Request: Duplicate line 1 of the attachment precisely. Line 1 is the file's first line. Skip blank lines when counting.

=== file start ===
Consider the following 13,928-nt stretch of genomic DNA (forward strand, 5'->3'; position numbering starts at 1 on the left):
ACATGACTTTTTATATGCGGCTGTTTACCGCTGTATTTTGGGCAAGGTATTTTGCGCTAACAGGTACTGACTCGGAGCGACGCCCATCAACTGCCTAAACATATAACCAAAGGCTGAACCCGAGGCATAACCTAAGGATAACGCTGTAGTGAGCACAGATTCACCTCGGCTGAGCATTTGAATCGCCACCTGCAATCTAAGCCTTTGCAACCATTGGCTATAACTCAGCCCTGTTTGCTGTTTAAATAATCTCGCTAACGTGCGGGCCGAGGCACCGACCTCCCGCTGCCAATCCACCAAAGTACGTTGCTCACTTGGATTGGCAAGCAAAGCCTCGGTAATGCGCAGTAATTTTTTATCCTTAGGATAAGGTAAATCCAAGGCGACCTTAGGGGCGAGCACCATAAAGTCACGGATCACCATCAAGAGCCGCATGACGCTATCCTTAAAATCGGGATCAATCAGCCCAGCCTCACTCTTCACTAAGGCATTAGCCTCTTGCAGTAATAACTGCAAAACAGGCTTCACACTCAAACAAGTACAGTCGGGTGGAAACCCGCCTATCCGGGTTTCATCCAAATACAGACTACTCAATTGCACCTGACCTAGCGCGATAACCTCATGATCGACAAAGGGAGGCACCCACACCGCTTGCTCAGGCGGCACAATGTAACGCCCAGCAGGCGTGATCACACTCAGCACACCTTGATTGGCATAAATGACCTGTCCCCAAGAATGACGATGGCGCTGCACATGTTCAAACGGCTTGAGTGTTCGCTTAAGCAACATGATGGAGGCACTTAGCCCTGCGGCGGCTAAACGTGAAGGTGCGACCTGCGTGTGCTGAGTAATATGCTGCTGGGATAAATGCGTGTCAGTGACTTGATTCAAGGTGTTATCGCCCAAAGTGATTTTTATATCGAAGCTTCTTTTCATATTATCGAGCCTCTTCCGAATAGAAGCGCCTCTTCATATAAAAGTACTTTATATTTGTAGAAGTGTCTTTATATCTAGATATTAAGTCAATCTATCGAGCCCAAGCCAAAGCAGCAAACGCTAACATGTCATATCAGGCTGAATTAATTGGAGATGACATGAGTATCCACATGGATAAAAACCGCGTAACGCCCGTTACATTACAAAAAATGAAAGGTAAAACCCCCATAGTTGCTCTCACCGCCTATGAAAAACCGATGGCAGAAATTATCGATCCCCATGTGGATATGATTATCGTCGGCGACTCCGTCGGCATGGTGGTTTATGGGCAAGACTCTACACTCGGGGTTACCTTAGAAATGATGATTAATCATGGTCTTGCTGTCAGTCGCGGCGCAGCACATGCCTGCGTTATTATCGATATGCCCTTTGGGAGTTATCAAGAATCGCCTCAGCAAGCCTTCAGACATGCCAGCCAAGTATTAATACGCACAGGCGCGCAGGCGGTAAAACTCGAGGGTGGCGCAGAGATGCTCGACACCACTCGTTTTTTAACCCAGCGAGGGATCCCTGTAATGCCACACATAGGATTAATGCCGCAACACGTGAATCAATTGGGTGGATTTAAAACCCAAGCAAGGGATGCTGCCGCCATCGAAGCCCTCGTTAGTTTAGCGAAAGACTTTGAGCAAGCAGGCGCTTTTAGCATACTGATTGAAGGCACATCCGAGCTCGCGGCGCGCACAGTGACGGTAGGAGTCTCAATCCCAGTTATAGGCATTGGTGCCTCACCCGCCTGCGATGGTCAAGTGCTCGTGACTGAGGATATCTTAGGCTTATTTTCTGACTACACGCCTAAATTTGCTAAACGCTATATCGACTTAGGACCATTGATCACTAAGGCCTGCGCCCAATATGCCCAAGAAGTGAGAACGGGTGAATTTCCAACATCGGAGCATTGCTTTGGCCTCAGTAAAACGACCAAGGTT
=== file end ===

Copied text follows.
Consider the following 13,928-nt stretch of genomic DNA (forward strand, 5'->3'; position numbering starts at 1 on the left):